Differential pay– Additional pay for time or duties beyond those normally required. The most common forms are those for working on a shift other than the day shift, and for weekend work. Differentials also may be paid for other specific circumstances, such as: hazardous duty; certification or accreditation; and, education.
Fringe benefits– Negotiated contract provisions exclusive of wages and hours, such as health insurance, pensions, maternity/parental leave, paid vacations, leaves of absence, mileage allowance, travel pay, etc. are termed fringe benefits.
Call pay- An hourly amount of pay given a worker for being in an on-call status.
Incentive pay- Also referred to as “pay for performance” or “merit pay”. It is a system of pay that is a throw-back to piece work bonuses in which workers are paid more than others for more or better work or for supposedly higher performance on the job. Generally opposed by unions because they are often tied to annual evaluations and are highly susceptible to favoritism and subjective decisions made by supervisors, and also because they destroy the unity and solidarity of the union.
Prevailing wage rate – is a term used in a legislative effort to provide organized labor a fair chance to bid for government contracts. Federal law requires all employers engaged in the performance of federal contracts to pay “prevailing” wages to their workers. This ensures that nonunion employers cannot gain an unfair bidding advantage by paying wages far below the union rate and passing the savings on to the government in lower bids. A prevailing wage is a rate of pay determined by the U.S. Department of Labor based upon the particular geographic area for a given class of labor and type of project. The Davis-Bacon Act, the McNamara-O’Hara Service Contract Act, and the Walsh-Healy Act are the primary laws governing federally funded construction projects in the private sector.
Minimum Wage – The minimum wage is the hourly rate of compensation for labor, as established by Federal statute and required of employers engaged in businesses that affect interstate commerce. Most states also have similar statutes governing minimum wages.
Along with a requirement for overtime pay and restrictions on child labor, the minimum-wage law is one of the most significant, substantive obligations created more than 50 years ago by the Fair Labor Standards Act of 1938 (FLSA) (29 U.S.C.A. §§ 201 et seq.). The FLSA culminated a long struggle for state and federal protective legislation for workers that had begun during the nineteenth century.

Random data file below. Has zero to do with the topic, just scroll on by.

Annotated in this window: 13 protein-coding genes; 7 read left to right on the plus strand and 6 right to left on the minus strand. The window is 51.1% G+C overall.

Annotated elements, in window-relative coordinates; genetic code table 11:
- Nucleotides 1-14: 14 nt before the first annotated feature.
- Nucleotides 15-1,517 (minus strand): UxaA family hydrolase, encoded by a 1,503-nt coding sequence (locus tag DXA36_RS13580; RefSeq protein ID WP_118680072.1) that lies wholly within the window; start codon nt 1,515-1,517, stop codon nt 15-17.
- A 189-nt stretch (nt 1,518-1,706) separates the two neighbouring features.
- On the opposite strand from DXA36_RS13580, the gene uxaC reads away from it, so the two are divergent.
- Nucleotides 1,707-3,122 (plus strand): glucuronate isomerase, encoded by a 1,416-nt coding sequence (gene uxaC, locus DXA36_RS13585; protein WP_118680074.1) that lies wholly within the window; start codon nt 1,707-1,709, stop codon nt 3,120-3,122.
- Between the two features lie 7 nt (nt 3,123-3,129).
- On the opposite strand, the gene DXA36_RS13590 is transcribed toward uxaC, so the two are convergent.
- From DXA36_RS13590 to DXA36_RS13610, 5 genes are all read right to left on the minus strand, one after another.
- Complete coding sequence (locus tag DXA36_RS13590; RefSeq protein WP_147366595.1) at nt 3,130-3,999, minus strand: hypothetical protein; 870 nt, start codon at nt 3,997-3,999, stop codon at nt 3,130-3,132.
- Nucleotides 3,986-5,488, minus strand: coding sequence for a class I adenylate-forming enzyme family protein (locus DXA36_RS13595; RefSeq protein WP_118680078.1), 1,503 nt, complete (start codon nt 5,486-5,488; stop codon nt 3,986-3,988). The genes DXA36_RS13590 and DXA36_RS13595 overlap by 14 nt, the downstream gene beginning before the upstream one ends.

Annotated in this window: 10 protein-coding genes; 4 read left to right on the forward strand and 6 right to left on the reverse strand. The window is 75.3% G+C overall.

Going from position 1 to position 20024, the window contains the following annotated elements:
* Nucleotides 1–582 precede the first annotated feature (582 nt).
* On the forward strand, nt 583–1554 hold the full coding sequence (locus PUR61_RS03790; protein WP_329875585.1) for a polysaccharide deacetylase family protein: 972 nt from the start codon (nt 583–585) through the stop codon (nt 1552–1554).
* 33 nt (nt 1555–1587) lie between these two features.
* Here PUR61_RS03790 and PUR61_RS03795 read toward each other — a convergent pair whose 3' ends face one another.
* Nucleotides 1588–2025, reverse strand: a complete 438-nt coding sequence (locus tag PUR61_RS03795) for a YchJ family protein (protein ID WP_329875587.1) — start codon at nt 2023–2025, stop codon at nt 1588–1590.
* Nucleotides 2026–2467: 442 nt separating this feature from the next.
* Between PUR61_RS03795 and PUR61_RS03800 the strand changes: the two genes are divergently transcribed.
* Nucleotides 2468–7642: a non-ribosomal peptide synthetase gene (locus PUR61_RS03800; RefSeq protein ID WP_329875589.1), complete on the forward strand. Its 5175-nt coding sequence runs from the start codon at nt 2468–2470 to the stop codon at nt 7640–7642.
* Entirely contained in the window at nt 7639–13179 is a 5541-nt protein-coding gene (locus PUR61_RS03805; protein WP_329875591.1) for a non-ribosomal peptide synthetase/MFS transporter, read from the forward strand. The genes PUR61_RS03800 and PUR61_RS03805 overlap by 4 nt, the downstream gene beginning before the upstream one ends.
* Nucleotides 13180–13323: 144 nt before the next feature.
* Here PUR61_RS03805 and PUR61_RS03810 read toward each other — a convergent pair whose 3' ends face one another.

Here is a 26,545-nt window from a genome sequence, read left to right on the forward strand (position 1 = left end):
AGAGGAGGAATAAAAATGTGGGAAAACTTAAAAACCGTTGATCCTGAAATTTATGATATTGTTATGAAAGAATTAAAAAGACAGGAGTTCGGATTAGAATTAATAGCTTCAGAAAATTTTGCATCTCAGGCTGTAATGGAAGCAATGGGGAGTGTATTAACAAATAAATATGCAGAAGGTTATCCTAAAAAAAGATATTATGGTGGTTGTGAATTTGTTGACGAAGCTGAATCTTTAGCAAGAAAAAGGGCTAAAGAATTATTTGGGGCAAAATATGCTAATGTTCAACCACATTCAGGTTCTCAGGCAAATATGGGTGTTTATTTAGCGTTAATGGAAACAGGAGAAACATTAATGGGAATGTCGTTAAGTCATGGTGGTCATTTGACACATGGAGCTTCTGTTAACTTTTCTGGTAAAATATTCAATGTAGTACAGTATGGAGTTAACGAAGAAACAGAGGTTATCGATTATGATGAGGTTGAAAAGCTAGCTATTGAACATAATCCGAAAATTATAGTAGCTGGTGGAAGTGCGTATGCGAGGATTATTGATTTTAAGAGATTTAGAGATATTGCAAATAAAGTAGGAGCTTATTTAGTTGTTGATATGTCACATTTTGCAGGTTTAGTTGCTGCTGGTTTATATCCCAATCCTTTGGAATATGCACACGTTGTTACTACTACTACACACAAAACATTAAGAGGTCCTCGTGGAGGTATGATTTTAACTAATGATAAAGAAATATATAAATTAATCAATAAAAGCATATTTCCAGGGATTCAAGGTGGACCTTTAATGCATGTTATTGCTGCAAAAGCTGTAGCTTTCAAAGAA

Living wage – The living wage is the amount of income needed to provide for a decent standard of living. It should pay for the cost of living in any location. It should also be adjusted to compensate for inflation. The purpose of a living wage is to make sure that all full-time workers have enough money to live above the Federal poverty level. A living wage does not include the basic buffers needed to improve one’s quality of life or protect against emergencies. For example, it doesn’t provide enough income to eat at restaurants, save for a rainy day, or pay for education loans. It doesn’t include medical, auto, or renters/homeowners insurance.
Living wage ordinances – Living wage ordinances are enacted by local governments to raise job and living standards for workers at companies and firms that do business with a city or county, or that benefit from taxpayer assistance. The first living wage ordinance was passed in Baltimore in 1994. Since then, at least 140 communities in the U.S. have passed such laws, and there is now a significant body of research on their effect. The evidence shows that living wage ordinances raise wages for low-income workers, often by a significant amount, with few if any measurable negative effects on either employment or taxes. Many of these ordinances are loosely modeled after existing federal and state “prevailing wage” laws, which date back to the late nineteenth century and gained popularity during the Great Depression. Note that several minimum wage ordinances have been overturned, including Birmingham, AL; Miami Beach, FL; Louisville and Lexington, KY; Johnson, Lee, Linn, Polk, and Wapello Counties in Iowa; St. Louis, MO; and Kansas City, MO.
Pay in lieu of benefits- Some contracts include the option for the employee to take a higher rate of pay (pay in lieu of benefits) in exchange for not taking any benefits at all, including health insurance, paid time off, etc. This can often undermine the unity of the union as competing pressures and divisions emerge on bargaining strategy.